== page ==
A major holding in gold could become standard in portfolios worldwide as investors – institutional and retail – hedge against the potential for a sharp rise in inflation in the next few years. Diversification Some wealth and fund managers are looking at replacing part of their bond holdings with bullion, writes William McInnes.
Asignificant holding in gold could become standard in portfolios worldwide as investors – institutional and retail – hedge against the potential for a sharp rise in inflation in the next few years.
Advisers have generally prepared for unexpected inflation by allocating a percentage of portfolios to short-term bonds, enabling managers to frequently roll over those bonds at high interest rates, helping investors keep up with inflation.
But wealth and fund managers are looking at replacing at least part of the bond holding in portfolios with gold.
‘‘We’re looking at it on a longer-term trend ourselves because when bonds are paying so little, you need to start looking at that,’’ says Hamilton Wealth Partners managing partner Will Hamilton.
Positive, letalone high,yields onshort-term bonds are increasingly rare across the globe, meaning investors aren’t getting the same benefit from holding debt they once did.
In Japan and Europe’s largest markets, two-year bonds are negatively yielding, meaning investors will receive a smaller amount at the bond’s maturity than what they paid, essentially meaning borrowers are paying for the privilege of taking on debt.
Even in Australia, the two-year yield is just 0.26 per cent, with the front end of the yield curve largely pinned down by the Reserve Bank of Australia’s yield curve control.
While gold doesn’t receive the same regular income as bonds, it still acts as a hedge against inflation, and with the potential for inflation to rise unchecked by central banks, its price could remain well supported.
The US Federal Reserve indicated in late August that rates were likely to stay lower for longer, even if inflation did creep higher, leading many to question if holding bonds in a portfolio is as wise a decision as it once was.
Break-even rates – a market-based measure of expected inflation over a given period – have risen sharply since March on expectations that inflation will not be severely affected after COVID-19 as central banks loosen the reins.
‘‘Stimulus is going to continue for some time and you’re still going to see QE keeping bonds down artificially, so I think that there is a risk of inflation coming back in,’’ says Hamilton. ‘‘It’s going to be good for gold and not so good for fixed income in the short term.’’
In late August, the $US16 billion ($22 billion) Ohio Police & Fire Pension Fund approved a 5 per cent allocation to gold to hedge against the risk of inflation. Typically, pension funds have a much lower holding in gold, with less than 20 per cent of institutional investors having a gold allocation.
Portfolios have traditionally been weighted on a 60:40 basis, with 60 per cent in equities and 40 per cent in bonds. But some investors are tipping that a 60:35:5 portfolio, with a 5 per cent weighting in gold, could become the new normal.
‘‘You’re starting to see pension funds change that very consensus allocation of capital to include gold,’’ says Tribeca Investment Partners Asia chief executive Ben Cleary.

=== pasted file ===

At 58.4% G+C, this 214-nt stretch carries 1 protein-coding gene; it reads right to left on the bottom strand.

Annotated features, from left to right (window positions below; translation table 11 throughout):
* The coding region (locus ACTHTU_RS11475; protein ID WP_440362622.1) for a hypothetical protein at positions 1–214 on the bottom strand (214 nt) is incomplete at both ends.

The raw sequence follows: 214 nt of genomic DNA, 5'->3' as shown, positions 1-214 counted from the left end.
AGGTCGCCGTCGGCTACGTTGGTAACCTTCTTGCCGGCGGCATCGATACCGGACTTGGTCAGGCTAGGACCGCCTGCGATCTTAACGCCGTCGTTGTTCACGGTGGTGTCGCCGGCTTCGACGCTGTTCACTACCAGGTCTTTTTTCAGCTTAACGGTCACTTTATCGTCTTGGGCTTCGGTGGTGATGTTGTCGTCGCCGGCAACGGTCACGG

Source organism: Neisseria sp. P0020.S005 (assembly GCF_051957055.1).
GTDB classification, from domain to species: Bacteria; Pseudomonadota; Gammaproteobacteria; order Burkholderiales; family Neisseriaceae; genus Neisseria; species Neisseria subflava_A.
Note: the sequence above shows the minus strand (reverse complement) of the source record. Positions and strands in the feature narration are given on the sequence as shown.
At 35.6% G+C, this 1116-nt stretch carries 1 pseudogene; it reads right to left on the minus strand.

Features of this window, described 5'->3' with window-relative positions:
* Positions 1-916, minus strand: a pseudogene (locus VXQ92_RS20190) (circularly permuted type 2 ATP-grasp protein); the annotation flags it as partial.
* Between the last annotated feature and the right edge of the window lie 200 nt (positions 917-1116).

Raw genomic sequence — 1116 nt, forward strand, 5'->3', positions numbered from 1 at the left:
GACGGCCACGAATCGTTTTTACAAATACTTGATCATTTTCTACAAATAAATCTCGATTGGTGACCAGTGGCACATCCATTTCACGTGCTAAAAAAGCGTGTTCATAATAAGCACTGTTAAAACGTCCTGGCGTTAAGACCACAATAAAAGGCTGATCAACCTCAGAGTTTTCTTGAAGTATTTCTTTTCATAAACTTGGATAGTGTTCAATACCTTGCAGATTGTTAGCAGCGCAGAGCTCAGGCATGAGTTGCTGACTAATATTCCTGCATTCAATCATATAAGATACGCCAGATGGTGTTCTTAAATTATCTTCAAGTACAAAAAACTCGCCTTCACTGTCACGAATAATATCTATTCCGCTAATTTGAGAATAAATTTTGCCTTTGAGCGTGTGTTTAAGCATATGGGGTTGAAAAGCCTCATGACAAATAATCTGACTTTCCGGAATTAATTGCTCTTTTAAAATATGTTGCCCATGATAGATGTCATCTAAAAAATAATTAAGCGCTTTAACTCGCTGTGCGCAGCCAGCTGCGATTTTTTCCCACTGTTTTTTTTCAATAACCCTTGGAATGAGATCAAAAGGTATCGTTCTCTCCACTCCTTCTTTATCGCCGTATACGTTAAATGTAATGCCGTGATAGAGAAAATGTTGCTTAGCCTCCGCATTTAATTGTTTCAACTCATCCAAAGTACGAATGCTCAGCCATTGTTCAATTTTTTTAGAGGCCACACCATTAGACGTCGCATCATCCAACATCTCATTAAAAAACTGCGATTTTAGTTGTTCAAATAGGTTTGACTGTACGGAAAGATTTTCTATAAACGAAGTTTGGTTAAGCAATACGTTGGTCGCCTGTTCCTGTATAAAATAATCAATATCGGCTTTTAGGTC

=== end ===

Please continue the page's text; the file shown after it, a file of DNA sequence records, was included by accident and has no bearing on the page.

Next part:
‘‘There are always outliers and funds doing their own thing, but the industry tends to follow one another and you might well be looking at a new consensus model that includes a lot higher level of gold.’’
Cleary says he’s seen broad signs across the market that a strong change is underway, with Warren Buffett’s Berkshire Hathaway buying a stake in Toronto-based gold miner Barrick Gold in mid-August.
‘‘The private high net worth individuals look like they’re adding gold, pension plans look like they’re adding gold, and institutional investors look like they’re adding gold,’’ says Cleary.
Any substantial move towards a higher weighting of gold across the industry would have huge ramifications for the price of the precious metal, with only a limited supply available.
‘‘If you look at all the stocks, all the ETFs, all the physical gold bars, futures markets, you wouldn’t be able to implement [a 5 per cent allocation],’’ says Cleary. ‘‘Lots of people have been making the point that even if it’s 1 per cent, that’s bigger than the entire gold equity market.’’
Unlike bonds, gold delivers no income, no dividends and costs money to store. But while storage can be an issue for large institutions, retail investors can easily gain exposure to the commodity through ETFs.
‘‘Investors are first and foremost buying gold and gold miners as safe-haven assets, which is continuing to push up the gold price and we are likely to see further gains,’’ says VanEck head of Asia Pacific Arian Neiron.
‘‘There are many out there who believe systemic risks are growing because of the unsustainable nature of the US Fed’s QE program and the huge and unsustainable level of US government debt. These risks are growing.’’
He suggests investors are less concerned about hedging against inflation, however, and more interested in its defensive qualities in an uncertain environment.
‘‘Until greater certainty emerges, investors will keep buying gold and gold miners. People aren’t buying gold as an alternative to bonds, or even for the high price,’’ says Neiron.
‘‘They are buying it as a defensive asset with low correlation to equities – not just as an inflation hedge and not as an alternative to bonds.’’
There’s no doubt gold’s stellar run this year has been driven by huge uncertainty, however the state of the bond market after COVID-19 means it could well continue.
‘‘I think that gold went into portfolios based on COVID-19 fears, but we will see whether it stays,’’ says Hamilton. SI